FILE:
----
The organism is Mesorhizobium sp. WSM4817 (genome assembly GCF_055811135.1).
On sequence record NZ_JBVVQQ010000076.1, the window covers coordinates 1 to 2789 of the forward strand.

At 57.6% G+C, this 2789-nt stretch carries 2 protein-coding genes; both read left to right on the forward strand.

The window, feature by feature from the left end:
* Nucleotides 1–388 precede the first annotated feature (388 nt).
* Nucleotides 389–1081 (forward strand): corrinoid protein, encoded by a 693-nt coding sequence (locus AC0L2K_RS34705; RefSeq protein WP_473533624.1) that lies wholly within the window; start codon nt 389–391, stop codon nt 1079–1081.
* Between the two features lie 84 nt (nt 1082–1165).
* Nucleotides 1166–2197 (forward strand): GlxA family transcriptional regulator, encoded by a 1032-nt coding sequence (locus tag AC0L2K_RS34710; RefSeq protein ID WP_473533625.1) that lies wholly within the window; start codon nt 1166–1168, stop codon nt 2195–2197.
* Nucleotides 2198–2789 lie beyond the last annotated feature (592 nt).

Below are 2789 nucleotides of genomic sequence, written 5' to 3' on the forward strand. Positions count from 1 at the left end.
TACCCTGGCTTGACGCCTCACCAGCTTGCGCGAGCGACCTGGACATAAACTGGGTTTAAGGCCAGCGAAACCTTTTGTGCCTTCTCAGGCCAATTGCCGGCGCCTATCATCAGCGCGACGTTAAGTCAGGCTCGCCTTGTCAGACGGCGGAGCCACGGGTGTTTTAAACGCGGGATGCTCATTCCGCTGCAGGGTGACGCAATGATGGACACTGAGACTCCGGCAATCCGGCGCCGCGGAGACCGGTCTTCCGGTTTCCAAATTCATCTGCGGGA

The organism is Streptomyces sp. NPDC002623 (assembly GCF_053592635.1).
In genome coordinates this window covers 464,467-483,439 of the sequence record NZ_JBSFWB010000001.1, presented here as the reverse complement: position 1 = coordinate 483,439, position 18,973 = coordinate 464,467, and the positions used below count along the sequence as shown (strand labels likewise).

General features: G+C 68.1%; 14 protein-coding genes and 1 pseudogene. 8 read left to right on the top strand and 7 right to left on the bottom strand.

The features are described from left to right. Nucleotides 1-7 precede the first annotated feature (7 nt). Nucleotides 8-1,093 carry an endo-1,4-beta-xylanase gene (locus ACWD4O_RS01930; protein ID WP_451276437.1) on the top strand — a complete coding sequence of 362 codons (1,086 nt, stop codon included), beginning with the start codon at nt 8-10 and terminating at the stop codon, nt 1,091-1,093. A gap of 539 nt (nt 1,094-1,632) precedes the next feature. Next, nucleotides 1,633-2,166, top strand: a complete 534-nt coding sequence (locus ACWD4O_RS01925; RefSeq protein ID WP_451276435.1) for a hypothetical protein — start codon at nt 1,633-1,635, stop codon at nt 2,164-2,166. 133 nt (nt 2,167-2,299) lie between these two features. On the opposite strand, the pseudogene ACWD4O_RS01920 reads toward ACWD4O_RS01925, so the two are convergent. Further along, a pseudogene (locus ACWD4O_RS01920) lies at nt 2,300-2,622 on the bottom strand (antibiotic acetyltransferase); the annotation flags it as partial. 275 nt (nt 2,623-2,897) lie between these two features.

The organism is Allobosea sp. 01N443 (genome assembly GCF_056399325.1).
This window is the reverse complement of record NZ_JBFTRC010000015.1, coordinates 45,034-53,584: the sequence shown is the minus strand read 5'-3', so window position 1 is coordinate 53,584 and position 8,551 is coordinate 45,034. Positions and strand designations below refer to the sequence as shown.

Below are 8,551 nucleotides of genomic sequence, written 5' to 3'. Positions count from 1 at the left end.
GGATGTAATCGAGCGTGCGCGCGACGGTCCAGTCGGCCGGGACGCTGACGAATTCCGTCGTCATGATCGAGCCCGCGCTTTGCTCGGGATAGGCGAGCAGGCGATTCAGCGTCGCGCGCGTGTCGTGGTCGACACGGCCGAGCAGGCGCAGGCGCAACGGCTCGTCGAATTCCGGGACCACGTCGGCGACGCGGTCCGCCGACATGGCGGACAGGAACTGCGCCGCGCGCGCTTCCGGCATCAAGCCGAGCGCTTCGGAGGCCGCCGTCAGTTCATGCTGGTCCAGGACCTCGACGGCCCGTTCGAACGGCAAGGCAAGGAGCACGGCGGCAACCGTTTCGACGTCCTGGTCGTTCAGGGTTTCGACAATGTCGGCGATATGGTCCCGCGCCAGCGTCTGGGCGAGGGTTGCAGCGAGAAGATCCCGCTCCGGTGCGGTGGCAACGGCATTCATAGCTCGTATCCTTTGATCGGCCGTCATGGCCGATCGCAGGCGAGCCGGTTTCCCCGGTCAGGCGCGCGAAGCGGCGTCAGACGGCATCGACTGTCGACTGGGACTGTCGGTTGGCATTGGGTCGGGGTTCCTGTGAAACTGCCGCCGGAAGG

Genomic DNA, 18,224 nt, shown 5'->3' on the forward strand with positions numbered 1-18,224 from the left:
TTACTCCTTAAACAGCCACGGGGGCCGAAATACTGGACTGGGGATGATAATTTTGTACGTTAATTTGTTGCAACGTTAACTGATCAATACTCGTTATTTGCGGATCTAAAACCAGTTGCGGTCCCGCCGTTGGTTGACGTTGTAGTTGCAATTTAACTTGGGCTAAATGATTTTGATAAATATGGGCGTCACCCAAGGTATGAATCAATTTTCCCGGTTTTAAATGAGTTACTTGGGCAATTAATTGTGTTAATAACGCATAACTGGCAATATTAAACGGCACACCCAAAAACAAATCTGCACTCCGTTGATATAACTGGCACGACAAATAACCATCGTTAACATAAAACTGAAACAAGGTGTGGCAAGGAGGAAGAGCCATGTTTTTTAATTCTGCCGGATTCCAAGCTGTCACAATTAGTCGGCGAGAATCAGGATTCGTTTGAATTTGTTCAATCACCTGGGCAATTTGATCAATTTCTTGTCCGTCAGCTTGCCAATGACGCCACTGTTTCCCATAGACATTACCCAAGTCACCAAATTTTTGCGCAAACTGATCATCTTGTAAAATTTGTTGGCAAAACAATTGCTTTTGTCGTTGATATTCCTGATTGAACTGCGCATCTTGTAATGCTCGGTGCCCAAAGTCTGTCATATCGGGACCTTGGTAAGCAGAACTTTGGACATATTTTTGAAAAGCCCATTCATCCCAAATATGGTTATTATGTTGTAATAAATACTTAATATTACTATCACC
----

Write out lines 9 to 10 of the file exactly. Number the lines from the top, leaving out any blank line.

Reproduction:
* Nucleotides 2198–2789 lie beyond the last annotated feature (592 nt).

Below are 2789 nucleotides of genomic sequence, written 5' to 3' on the forward strand. Positions count from 1 at the left end.